Guest

The Word Elite Should Not Be In Your Social Media Vocabulary

By: Guest | December 8, 2010 | 
26

Guest post by David Murray, director of social web communications for re:group.

Look up the definition of the word “elite,” and you get the following:

A group or class of persons or a member of such a group or class, enjoying superior intellectual, social, or economic status.

The best or most skilled members of a group.

    If there is one thing I’ve observed this past year, it is that the tolerance for excess and elitism has hit an all time low. Now more than ever, we look for true value in the products, services, and people we’ve committed our limited time to. This is especially true when it comes to social media.

    We need to re-examine the word elite. If you really want to be “elite” in anything, let alone the social web, then you need to do the following:

    • Empower – If you are in a position of influence, then you have a responsibility to encourage others to move forward with their ideas and projects. Empower the people you surround yourself with (your community) opportunities to do their best work.
    • Learn – Never rest on your laurels. You will have a limited shelf life if you are the expert of just one thing. Your biggest resource (people) is at your finger tips. You owe it to yourself to learn something new every day.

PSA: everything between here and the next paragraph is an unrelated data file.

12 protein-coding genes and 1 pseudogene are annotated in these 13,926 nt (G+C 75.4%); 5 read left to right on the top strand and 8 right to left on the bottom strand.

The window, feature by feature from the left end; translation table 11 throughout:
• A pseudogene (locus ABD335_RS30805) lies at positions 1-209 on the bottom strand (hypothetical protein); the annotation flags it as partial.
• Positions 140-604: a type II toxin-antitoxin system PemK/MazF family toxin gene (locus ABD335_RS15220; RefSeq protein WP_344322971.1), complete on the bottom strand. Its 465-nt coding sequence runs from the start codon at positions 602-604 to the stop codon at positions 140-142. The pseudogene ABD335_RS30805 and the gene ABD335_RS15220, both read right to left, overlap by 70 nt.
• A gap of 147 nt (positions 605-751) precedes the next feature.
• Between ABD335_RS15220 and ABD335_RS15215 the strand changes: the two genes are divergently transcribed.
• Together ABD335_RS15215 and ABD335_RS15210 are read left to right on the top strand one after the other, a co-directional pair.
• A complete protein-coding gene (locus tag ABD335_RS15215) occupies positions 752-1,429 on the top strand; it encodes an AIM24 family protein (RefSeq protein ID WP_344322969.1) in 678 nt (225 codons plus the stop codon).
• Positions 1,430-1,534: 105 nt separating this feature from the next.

• Include – Build something that other people can be a part of. Let them help with the process. You’ll discover that what you create as a whole will be better than anything you could do alone. Include others in the process.
    • connecT – You have to pay it forward. Know of a job lead, project, or speaking gig that someone would be perfect for? Make it happen by connecting the person with the opportunity. People remember who helped them. Help others by connecting.
    • Execute – The people we look up to don’t concern themselves with how they are going to do something. They just know they have to do something. The results are not nearly as important as taking the risk to make something happen. Stop talking and execute.

    Individual achievements should take a backseat to the achievements and value of the communities they serve. The people doing good work are not elite. Their actions may be, but only in the respect that they are working on something that is much bigger than themselves.

    If by following the above suggestions you find yourself in a position of influence, then thank the people who helped you get there. Thank them and provide them opportunities to excel, because they will ultimately decide if you are worth their time. The social web doesn’t have room for elite, but it does have plenty of room for those who empower others.

    David Murray serves as the director of social web communications for re:group. In his spare time he works on additional projects like FutureMidwest, The Hungry Dudes, and Social Media Club Detroit.

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